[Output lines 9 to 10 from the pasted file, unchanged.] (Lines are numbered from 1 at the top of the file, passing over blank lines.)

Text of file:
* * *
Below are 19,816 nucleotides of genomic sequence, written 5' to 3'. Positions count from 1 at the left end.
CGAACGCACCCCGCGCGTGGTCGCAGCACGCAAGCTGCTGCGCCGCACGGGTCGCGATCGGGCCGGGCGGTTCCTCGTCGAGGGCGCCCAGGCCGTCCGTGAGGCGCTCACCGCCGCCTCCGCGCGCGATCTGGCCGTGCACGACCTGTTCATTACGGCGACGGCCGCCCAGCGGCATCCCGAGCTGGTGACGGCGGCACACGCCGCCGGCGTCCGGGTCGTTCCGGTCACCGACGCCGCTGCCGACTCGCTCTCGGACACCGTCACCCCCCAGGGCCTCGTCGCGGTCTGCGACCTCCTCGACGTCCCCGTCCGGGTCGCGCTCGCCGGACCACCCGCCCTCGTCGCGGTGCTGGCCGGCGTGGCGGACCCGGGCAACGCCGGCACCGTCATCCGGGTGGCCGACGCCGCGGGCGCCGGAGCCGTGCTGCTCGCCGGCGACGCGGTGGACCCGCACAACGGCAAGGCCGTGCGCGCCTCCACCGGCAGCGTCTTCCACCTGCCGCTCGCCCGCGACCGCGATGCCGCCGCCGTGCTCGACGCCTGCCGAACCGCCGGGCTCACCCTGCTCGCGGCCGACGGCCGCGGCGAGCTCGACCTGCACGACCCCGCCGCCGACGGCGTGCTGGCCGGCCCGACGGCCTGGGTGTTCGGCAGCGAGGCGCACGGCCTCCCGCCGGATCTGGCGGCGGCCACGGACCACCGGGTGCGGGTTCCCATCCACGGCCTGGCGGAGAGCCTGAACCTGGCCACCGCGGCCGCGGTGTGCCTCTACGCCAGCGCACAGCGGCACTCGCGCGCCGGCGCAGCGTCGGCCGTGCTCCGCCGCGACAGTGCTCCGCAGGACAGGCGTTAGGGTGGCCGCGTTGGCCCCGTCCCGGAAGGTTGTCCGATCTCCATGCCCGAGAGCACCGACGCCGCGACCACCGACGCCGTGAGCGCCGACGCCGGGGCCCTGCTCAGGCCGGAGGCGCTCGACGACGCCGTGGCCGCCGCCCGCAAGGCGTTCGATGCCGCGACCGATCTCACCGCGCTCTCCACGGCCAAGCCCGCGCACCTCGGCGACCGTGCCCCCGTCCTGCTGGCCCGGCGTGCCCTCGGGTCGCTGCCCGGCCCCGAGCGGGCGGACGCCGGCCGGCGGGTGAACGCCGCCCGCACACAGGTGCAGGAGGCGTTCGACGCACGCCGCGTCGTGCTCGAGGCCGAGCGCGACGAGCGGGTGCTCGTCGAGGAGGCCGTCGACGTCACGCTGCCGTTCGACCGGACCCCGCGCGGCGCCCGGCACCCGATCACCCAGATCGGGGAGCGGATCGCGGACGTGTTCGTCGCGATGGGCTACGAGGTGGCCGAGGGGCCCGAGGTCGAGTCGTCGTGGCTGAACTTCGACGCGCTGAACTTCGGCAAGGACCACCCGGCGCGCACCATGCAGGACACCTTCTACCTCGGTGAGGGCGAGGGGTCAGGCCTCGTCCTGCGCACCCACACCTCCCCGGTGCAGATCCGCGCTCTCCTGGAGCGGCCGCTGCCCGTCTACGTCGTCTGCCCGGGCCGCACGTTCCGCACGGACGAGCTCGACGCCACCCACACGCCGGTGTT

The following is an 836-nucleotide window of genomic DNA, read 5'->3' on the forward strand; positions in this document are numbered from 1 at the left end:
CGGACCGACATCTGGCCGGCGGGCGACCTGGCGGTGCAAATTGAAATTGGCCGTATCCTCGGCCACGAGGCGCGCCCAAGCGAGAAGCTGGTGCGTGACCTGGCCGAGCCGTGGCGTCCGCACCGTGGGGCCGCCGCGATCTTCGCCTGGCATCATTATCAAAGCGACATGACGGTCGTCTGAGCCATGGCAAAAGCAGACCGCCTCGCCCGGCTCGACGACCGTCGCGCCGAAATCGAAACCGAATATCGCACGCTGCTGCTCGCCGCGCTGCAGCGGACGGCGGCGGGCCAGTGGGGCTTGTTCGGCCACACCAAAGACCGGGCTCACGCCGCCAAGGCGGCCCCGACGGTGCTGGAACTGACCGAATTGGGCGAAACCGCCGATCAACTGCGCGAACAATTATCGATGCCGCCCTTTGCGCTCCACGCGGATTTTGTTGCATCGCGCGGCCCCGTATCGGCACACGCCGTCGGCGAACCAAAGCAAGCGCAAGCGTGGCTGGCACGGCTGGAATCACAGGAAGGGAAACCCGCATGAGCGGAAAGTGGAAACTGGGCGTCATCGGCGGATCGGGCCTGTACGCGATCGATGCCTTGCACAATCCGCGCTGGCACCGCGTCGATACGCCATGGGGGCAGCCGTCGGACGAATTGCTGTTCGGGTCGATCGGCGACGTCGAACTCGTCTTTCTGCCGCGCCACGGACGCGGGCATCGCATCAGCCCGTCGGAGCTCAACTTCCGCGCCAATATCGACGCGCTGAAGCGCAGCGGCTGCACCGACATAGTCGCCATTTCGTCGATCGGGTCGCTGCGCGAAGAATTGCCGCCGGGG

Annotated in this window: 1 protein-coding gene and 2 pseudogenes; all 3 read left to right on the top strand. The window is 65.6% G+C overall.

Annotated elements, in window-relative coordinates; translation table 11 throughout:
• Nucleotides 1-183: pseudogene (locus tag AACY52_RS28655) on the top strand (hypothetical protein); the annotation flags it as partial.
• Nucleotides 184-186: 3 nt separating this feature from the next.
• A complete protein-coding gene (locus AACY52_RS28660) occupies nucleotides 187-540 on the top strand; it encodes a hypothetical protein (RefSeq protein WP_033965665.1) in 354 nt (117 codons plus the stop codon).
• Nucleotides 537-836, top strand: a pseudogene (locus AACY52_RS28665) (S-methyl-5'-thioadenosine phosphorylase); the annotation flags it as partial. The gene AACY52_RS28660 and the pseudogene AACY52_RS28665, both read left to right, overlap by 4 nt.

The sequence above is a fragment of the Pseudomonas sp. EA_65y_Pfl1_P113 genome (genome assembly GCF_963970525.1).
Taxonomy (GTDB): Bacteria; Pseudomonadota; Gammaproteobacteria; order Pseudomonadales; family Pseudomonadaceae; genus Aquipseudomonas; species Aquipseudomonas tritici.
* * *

• A complete protein-coding gene (locus AACY52_RS28660) occupies nucleotides 187-540 on the top strand; it encodes a hypothetical protein (RefSeq protein WP_033965665.1) in 354 nt (117 codons plus the stop codon).
• Nucleotides 537-836, top strand: a pseudogene (locus AACY52_RS28665) (S-methyl-5'-thioadenosine phosphorylase); the annotation flags it as partial. The gene AACY52_RS28660 and the pseudogene AACY52_RS28665, both read left to right, overlap by 4 nt.